On Behalf of Palacios Law Group
Politics and sports do not often cross paths in the United States. However, with the growth of the National Hockey League and the rising popularity of soccer, both sports that draw on athletic talent from outside of the United States, the immigration policies of the Trump administration are coming into increasingly frequent conflict with major league sports. The latest conflict involved the Buffalo Sabres from the National Hockey League and the United States Customs and Immigration Services.
In 2015, the Sabres hired a strength and conditioning coach who was born in Great Britain. Prior to being hired by the Sabres, the coach had worked for 10 years for a professional rugby club in England. In October 2019, the Sabres filed an application on the coach’s behalf for a permanent EB-1 visa, commonly known as the “Einstein Visa.” To obtain this type of green card, the Sabres and the coach were required to demonstrate that the coach was widely regarded as a leader in his field. Contrary to the Sabres’ expectations, the USCIS denied the application.
The Sabres sued the USCIS in federal district court in Buffalo in May 2020, claiming that the USCIS had violated its own regulations in reviewing and denying the visa application. The denial of the Sabres’ petition appeared to be part of an effort by the Trump administration to slow down the application process for green card approval.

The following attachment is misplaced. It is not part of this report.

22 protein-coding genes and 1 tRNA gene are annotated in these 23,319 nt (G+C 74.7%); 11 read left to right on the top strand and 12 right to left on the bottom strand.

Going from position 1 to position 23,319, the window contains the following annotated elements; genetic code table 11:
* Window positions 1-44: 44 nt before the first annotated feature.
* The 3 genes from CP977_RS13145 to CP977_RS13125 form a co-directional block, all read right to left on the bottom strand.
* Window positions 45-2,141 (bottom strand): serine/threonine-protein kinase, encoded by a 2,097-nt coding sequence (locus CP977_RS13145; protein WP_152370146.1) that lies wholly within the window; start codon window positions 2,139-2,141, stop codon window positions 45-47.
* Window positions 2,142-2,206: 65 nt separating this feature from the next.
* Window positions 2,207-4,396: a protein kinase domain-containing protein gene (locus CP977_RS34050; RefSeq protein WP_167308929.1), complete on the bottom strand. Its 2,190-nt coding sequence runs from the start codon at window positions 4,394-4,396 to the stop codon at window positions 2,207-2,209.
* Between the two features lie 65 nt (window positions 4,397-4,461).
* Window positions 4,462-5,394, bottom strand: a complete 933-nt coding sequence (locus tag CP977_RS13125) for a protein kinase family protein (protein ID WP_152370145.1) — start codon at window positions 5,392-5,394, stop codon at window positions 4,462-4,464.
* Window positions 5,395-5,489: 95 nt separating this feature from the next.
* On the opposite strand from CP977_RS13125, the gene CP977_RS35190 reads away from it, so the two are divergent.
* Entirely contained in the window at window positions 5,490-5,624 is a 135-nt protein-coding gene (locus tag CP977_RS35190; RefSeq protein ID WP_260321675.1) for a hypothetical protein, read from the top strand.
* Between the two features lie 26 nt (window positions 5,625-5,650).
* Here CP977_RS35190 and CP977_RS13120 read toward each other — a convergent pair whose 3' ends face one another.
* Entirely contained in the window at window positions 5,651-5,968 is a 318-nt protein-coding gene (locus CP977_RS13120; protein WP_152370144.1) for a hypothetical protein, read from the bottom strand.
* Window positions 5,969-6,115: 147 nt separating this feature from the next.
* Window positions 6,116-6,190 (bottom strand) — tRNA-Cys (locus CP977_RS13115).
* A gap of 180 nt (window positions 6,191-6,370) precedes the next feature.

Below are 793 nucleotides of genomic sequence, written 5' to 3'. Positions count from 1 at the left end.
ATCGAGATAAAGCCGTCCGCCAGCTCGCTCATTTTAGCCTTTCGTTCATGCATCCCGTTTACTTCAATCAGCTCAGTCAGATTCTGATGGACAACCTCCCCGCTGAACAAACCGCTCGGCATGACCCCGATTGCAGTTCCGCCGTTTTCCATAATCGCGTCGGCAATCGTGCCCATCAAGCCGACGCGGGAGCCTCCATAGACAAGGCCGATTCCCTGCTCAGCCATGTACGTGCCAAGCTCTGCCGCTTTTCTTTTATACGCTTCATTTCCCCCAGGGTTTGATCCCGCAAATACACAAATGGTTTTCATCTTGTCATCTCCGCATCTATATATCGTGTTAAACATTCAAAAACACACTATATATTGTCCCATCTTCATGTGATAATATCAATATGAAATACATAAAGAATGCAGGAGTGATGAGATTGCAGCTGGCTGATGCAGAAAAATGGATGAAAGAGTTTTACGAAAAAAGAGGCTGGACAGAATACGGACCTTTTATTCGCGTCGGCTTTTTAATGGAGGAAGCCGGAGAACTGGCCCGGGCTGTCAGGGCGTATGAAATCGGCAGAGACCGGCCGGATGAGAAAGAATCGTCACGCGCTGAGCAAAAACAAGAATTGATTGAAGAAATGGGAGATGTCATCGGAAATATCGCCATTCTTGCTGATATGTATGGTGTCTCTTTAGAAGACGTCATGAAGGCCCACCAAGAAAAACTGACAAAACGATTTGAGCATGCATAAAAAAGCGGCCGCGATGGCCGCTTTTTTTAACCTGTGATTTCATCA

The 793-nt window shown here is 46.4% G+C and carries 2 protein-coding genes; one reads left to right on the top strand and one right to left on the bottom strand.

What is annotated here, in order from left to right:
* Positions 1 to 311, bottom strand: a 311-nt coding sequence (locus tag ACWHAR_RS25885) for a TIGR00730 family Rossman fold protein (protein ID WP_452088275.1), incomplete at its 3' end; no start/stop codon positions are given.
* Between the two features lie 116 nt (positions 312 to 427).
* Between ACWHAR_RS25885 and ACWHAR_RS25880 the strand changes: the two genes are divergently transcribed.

The team and the USCIS recently announced that the law suit had been settled. According to a text message issued by the Sabres, the parties settled their differences amicably, and a permanent EB-1 visa has been issued to the Sabres’ coach.
The visa applicant in this case had the significant advantage of being backed by a wealthy professional hockey team. Not all visa applicants are so fortunate. Many visa seekers must hire and pay their own attorneys. Nevertheless, persons who have applied for any type of permanent visa may wish to consult an experienced immigration attorney if the USCIS appears to be “slow walking” their application or taking other steps to raise barriers to permanent immigration.